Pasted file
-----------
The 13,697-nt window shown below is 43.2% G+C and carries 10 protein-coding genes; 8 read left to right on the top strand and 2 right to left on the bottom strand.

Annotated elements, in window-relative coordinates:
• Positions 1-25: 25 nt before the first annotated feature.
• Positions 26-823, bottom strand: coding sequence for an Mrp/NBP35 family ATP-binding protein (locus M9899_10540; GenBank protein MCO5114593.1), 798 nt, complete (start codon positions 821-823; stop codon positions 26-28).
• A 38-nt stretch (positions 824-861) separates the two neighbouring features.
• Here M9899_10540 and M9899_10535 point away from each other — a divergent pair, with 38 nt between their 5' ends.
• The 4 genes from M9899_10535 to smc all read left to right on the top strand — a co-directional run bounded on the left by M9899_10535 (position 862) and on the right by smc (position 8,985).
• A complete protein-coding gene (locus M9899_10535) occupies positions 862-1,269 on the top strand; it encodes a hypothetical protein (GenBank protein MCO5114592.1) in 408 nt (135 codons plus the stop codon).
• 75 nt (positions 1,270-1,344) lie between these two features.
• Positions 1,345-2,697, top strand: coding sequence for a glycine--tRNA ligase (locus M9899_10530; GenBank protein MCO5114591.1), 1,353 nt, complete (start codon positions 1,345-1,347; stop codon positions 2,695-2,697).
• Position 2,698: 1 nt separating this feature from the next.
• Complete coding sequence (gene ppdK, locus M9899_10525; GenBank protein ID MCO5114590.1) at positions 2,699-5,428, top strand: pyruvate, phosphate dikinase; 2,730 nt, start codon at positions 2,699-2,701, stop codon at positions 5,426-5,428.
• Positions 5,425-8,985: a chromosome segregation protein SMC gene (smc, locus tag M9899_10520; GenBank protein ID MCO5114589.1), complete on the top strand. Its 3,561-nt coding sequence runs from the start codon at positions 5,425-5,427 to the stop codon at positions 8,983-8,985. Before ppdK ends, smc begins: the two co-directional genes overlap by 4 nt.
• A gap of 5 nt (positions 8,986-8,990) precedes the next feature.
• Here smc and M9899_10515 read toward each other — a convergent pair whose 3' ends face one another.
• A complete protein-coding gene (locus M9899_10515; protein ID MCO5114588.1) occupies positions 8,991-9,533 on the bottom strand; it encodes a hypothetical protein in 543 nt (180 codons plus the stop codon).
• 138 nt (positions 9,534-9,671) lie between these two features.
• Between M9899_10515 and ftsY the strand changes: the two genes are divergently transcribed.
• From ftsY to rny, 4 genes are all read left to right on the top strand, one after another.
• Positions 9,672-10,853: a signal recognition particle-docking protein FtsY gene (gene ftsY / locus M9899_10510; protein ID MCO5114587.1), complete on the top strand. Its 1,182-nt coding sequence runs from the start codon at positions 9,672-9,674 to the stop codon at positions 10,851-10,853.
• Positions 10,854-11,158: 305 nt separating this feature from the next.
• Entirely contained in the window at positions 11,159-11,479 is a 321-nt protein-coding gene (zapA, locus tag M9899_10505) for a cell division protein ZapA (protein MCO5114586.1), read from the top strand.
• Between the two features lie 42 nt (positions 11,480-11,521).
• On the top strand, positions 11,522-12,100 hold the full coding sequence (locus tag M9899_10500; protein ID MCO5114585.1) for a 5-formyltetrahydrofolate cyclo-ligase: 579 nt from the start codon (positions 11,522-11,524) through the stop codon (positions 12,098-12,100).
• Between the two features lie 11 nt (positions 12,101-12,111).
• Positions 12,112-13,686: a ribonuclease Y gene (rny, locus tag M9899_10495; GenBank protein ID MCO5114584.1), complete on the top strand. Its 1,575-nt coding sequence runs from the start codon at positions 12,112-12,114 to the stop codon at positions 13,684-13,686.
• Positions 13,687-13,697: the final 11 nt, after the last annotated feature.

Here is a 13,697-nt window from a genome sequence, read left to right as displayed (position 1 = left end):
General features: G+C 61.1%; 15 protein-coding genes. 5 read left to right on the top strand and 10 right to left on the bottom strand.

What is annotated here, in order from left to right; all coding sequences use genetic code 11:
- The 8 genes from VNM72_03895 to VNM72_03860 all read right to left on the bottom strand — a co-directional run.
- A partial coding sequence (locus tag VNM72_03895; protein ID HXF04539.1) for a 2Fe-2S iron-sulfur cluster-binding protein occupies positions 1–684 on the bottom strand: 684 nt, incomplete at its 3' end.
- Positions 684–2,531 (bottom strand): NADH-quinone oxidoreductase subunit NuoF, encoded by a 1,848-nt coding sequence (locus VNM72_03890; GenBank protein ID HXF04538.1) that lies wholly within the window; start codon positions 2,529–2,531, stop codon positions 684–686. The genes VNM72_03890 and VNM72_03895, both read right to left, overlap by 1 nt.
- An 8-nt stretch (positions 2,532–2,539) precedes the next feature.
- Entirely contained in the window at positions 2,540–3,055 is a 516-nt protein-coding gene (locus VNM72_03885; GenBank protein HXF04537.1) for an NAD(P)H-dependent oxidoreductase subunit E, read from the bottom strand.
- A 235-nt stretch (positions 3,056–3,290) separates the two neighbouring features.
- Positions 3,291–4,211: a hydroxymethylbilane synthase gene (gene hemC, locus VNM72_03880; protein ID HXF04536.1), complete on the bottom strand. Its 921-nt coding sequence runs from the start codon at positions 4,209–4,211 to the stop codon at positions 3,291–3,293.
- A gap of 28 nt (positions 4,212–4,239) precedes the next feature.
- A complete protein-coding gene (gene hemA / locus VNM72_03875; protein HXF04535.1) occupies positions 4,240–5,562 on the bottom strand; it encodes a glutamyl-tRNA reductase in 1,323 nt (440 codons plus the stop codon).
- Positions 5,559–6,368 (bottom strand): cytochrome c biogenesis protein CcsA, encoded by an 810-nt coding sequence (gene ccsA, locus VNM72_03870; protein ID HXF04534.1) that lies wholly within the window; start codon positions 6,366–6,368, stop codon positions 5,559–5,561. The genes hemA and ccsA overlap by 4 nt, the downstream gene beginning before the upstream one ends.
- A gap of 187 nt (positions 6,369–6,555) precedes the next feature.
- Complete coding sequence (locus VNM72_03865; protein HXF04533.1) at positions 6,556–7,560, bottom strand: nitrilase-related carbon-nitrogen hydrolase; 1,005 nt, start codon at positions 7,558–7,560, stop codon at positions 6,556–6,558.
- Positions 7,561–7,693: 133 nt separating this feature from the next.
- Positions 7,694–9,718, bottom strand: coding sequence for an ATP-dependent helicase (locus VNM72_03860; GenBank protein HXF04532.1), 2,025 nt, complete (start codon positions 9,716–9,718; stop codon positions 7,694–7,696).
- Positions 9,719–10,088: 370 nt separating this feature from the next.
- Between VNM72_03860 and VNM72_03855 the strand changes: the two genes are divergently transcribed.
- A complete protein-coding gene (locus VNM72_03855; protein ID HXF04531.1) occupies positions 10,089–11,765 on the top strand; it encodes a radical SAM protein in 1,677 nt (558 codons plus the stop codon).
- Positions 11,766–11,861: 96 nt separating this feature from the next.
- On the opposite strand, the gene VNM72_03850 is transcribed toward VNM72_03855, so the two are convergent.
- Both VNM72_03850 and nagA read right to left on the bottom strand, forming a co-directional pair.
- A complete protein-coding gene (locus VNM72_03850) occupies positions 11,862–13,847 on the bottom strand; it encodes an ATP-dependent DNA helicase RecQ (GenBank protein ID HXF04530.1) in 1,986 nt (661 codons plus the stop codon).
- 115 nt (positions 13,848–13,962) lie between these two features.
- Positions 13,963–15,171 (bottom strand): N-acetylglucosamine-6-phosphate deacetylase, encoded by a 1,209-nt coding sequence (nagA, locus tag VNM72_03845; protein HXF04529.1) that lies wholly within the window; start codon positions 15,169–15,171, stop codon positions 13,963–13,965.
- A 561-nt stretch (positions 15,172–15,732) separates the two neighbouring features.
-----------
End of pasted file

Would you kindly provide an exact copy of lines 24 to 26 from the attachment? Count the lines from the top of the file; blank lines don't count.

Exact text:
• On the top strand, positions 11,522-12,100 hold the full coding sequence (locus tag M9899_10500; protein ID MCO5114585.1) for a 5-formyltetrahydrofolate cyclo-ligase: 579 nt from the start codon (positions 11,522-11,524) through the stop codon (positions 12,098-12,100).
• Between the two features lie 11 nt (positions 12,101-12,111).
• Positions 12,112-13,686: a ribonuclease Y gene (rny, locus tag M9899_10495; GenBank protein ID MCO5114584.1), complete on the top strand. Its 1,575-nt coding sequence runs from the start codon at positions 12,112-12,114 to the stop codon at positions 13,684-13,686.